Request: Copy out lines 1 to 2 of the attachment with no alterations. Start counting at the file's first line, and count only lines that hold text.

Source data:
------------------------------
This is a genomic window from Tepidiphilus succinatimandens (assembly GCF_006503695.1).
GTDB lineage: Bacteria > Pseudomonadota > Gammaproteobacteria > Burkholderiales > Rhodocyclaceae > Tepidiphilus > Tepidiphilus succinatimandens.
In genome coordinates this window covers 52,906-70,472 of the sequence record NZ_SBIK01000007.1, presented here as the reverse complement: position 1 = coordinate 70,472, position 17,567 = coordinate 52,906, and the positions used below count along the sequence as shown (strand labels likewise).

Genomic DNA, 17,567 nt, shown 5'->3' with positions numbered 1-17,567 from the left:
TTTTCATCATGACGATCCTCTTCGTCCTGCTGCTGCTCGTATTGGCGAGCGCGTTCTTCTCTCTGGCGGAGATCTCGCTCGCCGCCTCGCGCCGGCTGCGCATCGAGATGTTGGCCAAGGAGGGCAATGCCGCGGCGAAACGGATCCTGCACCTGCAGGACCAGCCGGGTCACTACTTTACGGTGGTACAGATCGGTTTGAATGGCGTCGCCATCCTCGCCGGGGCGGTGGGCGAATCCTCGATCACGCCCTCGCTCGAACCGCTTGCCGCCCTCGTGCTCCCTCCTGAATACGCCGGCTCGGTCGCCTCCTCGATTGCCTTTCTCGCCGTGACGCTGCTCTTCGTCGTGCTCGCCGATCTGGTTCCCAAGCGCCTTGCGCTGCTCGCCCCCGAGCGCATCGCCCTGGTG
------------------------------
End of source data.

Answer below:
This is a genomic window from Tepidiphilus succinatimandens (assembly GCF_006503695.1).
GTDB lineage: Bacteria > Pseudomonadota > Gammaproteobacteria > Burkholderiales > Rhodocyclaceae > Tepidiphilus > Tepidiphilus succinatimandens.